13. Locate the main ignition feed, or MIF, as it comes through the firewall at the master disconnect connector. Refer to the chart on page 8 and the connectors shown on page 9 to determine the style of master disconnect connector and the location of the MIF on the vehicle being modified.
14. Temporarily reconnect the negative battery cable. Turn the ignition key to the "on" position. Do not turn to the "start" position. Use a 12 volt tester to verify that the MIF found in step #13 has power when the key is in the "on" position and has no power when the key is in the "off" position.
15. Turn the ignition key off and disconnect the negative battery cable.
16. Use 14 gauge wire and splice into the MIF. Do not cut the MIF. A splice must be made, as the MIF must still power many other under hood functions. An electrical connector with the trad-marked name Scotchlok is very useful. Splice or Scotchlok the 14 gauge wire to the MIF, then securely wrap the splice with electrical tape to seal out moisture and prevent grounding.
17. Route the spliced 14 gauge wire to the new ballast resistor, where blue wire of the new wiring harness was previously routed.
18. Allow 3 inches of extra wire for engine movement, then cut off both the blue wire and the new wire spliced into the MIF. Strip 1/4 inch of the insulation from both wires. Place BOTH of the stripped wires into ONE of the 12 gauge female spade connectors and crimp securely. Wrap the connection with electrical tape.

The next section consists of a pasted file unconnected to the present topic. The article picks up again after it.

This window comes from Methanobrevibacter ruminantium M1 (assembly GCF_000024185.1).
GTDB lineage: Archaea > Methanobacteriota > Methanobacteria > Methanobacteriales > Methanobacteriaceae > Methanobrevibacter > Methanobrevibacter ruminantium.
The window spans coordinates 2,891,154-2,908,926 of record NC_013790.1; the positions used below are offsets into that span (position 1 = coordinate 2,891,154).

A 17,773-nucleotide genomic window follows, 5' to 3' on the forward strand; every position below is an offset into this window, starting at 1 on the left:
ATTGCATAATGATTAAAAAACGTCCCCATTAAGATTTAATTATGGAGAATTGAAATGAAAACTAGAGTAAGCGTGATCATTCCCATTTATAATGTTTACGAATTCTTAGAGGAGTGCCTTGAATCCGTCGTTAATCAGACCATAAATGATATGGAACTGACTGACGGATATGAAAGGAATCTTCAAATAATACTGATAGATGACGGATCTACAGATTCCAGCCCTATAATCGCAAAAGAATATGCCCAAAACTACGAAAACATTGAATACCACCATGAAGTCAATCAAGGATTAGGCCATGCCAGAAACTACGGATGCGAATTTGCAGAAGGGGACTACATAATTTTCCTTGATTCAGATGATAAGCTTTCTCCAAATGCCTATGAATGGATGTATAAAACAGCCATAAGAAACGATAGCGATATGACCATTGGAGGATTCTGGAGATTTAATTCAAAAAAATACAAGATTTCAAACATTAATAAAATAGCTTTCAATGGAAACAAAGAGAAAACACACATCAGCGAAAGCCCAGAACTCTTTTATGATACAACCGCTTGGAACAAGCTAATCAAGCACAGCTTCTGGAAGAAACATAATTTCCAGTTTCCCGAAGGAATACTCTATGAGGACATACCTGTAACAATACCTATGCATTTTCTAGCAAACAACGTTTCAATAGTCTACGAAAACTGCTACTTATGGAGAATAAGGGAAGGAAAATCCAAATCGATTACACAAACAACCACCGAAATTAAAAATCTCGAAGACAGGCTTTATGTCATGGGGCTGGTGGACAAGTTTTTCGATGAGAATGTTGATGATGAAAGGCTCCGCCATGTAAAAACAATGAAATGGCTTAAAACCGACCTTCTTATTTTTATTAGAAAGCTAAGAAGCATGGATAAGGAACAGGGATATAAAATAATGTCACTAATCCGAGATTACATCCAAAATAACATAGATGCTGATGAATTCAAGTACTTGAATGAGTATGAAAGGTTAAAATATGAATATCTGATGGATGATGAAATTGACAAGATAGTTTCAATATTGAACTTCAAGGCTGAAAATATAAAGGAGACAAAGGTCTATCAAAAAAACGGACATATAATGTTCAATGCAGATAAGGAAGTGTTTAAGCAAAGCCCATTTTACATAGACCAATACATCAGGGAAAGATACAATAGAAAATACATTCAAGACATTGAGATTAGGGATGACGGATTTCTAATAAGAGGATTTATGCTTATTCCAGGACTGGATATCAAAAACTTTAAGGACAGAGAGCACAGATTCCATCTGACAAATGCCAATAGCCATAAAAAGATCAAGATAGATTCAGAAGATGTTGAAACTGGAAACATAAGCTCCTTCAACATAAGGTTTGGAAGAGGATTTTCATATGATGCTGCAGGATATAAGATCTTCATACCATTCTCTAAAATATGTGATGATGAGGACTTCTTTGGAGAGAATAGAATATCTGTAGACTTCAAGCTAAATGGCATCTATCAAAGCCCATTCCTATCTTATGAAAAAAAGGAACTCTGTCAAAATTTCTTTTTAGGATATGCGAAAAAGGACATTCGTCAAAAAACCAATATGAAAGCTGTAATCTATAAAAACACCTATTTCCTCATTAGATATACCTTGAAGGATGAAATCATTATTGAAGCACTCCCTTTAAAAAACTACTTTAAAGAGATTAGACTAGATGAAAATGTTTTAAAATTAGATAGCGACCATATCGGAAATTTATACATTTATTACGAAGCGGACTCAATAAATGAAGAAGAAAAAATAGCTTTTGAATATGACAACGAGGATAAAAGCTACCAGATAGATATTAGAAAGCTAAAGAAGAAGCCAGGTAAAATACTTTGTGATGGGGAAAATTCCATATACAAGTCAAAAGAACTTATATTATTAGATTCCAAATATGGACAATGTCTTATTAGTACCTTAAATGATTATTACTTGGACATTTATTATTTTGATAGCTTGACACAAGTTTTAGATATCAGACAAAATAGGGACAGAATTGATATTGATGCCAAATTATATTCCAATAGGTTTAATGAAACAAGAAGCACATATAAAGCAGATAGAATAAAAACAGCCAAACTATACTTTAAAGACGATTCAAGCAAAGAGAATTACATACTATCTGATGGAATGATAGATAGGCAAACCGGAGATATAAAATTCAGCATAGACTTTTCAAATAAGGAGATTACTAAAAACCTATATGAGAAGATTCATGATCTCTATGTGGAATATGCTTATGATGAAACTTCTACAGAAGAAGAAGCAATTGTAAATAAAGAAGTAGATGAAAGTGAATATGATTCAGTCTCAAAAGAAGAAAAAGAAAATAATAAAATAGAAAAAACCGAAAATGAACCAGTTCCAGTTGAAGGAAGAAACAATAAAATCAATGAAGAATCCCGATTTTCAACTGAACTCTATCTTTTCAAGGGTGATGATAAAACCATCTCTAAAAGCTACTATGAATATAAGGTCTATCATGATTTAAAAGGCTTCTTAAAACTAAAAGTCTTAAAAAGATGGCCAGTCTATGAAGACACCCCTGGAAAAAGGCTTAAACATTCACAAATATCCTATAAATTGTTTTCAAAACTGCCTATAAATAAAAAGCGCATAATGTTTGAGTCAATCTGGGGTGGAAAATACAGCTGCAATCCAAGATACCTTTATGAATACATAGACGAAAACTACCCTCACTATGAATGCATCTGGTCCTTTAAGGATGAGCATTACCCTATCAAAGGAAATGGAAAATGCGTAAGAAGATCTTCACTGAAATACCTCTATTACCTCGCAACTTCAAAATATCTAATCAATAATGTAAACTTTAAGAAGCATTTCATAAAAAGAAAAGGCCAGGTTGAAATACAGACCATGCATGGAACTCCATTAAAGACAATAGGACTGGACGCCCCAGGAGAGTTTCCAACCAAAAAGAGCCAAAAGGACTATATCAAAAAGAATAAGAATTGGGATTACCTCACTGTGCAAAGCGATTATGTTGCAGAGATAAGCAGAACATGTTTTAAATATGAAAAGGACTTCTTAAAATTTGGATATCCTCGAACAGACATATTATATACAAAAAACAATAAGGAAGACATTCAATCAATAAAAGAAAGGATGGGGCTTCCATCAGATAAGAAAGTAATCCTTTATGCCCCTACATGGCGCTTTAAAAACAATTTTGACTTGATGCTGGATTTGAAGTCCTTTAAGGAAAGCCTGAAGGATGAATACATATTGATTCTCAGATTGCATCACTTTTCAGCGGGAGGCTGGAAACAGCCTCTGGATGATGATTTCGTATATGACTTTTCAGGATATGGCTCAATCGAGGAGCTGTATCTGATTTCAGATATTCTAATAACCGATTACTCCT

19. Route a 14 gauge wire from the positive side of the ignition coil to the ballast resistor. Avoid the exhaust manifolds and sharp edges. Follow existing wiring harnesses, if possible. Leave plenty of extra wire and cut off the new wire by the ballast resistor. On the end of the new wire by the ignition coil, strip the insulation from 1/4 inch of the new wire. Crimp the 14 gauge round eyelet onto the new wire and connect it to the positive side of the coil. On the other end, strip 1/4 inch of insulation and crimp a 14 gauge female spade connector onto the new coil wire. Wrap the connections with electrical tape.